Monday, 16 August 2010

Awareness raising bad. Very bad. - Anita Kerwin-Nye, The Communication Trust

Well, at least according to government. Many Trust members in receipt of Children and Young People’s Grant funding have received letters restricting any spend on communications, awareness and marketing activity, even if that was the point of the original grant. This is in line with wider government activity restricting communications spending and outlined guidance from the Treasury released weeks after the election, (please e-mail to request a copy).

Of course there was a need to reign in communications spending – all governments spend an inordinate amount on untested and unevidenced marketing and campaigns and it genuinely pleasing to see the government restricting itself in this field (especially as recent experience showed how some government communications consultants daily fees are the equivalent of a consultant SLT for a week!)

But the guidance to voluntary organisations is a bit irritating and somewhat patronising. To say that we need ‘to make the most of very £1’ and to ‘prioritise funding to frontline staff’ is like teaching your grandmother to suck eggs (never really understood that phrase – can an expert in idiom and allegory please explain it to me!)

Many third sector bodies running communications activity also run frontline services. We know the reality that money spent on marketing and awareness raising is one less SLT or specialist teacher so we do not do it lightly.

So why do it at all?

First and foremost to get information to parents, children and young people and those that work with them. The single biggest complaint during the Bercow Review of speech, language and communication needs (SLCN) was that parents did not have the information that they needed when they needed it. This both delayed the help that they got – in a field where early intervention is crucial – and increased their sense of isolation. This was particularly true for parents of children with specific language impairment where the lack of awareness of the condition was heartbreaking as doctors told parents their 4 year old son with no speech would ‘grow out of it’.

Studies consistently show that voluntary sector organisations are often the first port of call for parents (or the first positive source of information) and Talking Point (the speech and language information services that will be the Powerhouse behind the national year) already gets 20,000 hits a year. Member helpline services get thousands of calls a year from desperate families and the marketing of member frontline services is really just another way of ensuring that families can learn about the help that is available from both voluntary and public sector.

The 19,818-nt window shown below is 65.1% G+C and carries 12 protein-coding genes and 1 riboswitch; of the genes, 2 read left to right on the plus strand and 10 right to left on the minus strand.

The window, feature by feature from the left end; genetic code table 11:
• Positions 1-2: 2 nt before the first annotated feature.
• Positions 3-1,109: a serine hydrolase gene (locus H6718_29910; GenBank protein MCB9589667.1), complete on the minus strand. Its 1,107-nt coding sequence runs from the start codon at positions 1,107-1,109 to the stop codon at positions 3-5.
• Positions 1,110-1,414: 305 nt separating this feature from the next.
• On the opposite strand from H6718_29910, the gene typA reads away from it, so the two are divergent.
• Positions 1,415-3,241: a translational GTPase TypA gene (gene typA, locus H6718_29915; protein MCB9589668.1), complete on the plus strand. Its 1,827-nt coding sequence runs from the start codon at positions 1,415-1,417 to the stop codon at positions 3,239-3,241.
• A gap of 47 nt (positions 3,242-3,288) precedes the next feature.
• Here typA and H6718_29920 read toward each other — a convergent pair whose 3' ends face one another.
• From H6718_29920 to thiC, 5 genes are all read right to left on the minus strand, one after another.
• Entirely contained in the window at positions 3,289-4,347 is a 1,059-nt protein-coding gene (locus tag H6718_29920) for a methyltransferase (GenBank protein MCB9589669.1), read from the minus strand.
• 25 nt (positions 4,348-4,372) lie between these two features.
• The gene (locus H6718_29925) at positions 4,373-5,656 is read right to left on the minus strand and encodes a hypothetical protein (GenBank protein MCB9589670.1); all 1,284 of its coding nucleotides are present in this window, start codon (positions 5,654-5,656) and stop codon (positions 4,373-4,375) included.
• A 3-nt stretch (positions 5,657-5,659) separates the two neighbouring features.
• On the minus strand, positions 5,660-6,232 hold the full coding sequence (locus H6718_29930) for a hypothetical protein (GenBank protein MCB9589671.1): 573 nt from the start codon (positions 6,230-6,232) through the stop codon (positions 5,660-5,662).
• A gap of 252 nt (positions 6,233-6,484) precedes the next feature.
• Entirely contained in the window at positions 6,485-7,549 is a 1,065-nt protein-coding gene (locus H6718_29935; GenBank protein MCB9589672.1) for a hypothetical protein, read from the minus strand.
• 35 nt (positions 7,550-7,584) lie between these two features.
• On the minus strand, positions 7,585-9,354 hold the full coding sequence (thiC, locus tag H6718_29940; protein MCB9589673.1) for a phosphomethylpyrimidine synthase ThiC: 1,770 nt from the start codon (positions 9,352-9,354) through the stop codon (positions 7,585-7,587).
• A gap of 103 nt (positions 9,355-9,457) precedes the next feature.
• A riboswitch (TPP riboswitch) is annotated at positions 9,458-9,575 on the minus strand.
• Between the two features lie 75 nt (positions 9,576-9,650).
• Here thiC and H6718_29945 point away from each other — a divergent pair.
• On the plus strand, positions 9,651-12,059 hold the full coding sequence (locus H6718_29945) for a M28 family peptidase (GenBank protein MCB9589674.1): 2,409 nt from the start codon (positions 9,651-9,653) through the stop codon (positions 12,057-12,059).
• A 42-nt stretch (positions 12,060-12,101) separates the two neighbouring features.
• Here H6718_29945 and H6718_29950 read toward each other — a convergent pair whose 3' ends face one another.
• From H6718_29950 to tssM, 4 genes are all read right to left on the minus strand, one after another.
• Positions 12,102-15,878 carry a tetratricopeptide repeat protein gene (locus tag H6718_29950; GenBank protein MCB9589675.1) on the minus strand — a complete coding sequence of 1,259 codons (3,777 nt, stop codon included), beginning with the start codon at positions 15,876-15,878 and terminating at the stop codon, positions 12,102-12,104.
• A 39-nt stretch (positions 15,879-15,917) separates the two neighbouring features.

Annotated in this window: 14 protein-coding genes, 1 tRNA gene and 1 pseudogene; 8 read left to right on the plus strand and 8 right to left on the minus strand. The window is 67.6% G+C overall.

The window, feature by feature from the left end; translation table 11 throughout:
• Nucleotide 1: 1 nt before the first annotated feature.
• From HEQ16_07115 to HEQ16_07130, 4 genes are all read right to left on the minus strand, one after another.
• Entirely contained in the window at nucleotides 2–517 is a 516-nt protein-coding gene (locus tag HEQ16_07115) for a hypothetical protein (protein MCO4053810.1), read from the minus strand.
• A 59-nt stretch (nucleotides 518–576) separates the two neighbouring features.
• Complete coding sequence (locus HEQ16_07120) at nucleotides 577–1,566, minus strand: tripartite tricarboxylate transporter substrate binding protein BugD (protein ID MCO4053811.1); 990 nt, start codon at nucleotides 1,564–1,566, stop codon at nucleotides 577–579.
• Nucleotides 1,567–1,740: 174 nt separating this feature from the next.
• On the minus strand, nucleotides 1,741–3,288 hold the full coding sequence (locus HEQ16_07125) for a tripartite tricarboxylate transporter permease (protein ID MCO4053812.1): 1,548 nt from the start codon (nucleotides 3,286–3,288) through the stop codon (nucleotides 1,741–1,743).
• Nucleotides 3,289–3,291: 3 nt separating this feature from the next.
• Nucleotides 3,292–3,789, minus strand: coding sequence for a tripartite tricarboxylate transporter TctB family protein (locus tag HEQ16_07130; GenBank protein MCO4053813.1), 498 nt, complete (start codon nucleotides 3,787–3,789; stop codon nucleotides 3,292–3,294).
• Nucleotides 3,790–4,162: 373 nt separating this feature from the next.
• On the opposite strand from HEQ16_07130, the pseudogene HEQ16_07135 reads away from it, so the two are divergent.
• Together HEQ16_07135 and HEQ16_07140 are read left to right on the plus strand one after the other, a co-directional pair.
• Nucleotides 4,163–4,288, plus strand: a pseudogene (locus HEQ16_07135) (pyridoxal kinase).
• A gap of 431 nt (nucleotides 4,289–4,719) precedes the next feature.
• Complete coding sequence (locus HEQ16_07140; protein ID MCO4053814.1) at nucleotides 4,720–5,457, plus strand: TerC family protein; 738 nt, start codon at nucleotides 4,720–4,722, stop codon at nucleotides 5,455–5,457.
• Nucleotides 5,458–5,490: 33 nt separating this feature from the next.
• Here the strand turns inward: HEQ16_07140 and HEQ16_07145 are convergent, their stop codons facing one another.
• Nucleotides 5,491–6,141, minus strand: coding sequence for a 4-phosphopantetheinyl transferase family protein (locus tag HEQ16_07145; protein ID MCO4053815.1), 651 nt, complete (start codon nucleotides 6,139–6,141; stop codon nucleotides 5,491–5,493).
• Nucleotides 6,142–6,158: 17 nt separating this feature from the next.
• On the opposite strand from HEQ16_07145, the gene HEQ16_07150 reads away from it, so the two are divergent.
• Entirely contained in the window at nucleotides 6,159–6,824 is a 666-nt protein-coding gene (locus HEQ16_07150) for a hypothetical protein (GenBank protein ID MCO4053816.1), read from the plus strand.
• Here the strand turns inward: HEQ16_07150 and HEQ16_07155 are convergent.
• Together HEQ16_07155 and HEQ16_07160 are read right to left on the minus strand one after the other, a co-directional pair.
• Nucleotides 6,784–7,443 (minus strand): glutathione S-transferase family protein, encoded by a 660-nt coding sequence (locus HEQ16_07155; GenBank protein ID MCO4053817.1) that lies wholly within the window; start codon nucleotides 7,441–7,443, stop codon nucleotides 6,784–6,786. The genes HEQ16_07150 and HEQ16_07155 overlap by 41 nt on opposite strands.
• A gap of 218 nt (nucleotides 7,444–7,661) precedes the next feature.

The information includes how to better access local provision and how many Trust members provide services that help parents and families better understand what is available to them and how to make their way through the maze of services.

Secondly in an era when government is rightly focusing on the local national voluntary organisations in particular can help local staff share their good practice and learn more about what others are doing. This sharing of what works helps save money – reducing the need for the wheel to be invented again and again. A recent Trust workshop between teachers and SLTs left participants with improved skills and a range of additional techniques that they did not have to invent themselves.

Both the Trust and our members constantly review both the need for communications and awareness raising. We analyse the best ways to get to parents and balance on line and print materials with support for frontline staff who work directly with hard to reach families. We balance well placed national media articles with local services that put experts directly in contact with families at shopping centres, children’s centres and schools. We can track how our awareness raising has started to improve earlier access to services and reduced the isolation of families but we are never complacent. We know the value we need to squeeze from the £1.

Lastly communications activity allows the Trust and our members to keep families and those that work with them up to date on government policy. As Cameron sets out the call for real people to inform government policy and to take forward ‘big society’ with personal responsibility this is surely an essential part of our work. The Trust’s networks reach nearly all of the million families of children with SLCN and communications activity gives them a voice to responds to policy changes and funding decisions that affect them. They can and will tell the government when they have got it right and they will be a powerful voice when they think the government has got it wrong. Now what government would not want to fund that?

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